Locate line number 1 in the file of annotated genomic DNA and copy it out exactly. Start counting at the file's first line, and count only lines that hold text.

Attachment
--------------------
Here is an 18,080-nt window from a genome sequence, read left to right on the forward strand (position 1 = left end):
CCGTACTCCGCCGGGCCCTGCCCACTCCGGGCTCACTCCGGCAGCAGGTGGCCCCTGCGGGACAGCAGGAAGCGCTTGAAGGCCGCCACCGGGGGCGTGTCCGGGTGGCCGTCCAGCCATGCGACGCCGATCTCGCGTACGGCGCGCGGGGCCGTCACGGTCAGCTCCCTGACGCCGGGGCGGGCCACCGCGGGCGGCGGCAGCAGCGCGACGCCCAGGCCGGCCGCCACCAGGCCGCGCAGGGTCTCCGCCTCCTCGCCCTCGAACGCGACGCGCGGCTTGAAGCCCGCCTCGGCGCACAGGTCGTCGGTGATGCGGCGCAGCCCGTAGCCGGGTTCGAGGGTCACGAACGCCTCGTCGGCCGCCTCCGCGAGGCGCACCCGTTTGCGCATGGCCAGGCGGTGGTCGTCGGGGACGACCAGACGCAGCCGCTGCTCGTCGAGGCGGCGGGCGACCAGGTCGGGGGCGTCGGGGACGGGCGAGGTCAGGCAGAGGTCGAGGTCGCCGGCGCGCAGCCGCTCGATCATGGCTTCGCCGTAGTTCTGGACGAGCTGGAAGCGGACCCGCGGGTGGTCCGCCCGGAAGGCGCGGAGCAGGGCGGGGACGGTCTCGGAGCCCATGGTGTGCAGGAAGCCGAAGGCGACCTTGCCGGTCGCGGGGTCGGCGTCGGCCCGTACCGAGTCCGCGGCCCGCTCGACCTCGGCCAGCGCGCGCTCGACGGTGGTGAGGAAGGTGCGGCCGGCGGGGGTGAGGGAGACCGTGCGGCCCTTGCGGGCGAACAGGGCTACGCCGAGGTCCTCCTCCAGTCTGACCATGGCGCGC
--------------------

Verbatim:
Here is an 18,080-nt window from a genome sequence, read left to right on the forward strand (position 1 = left end):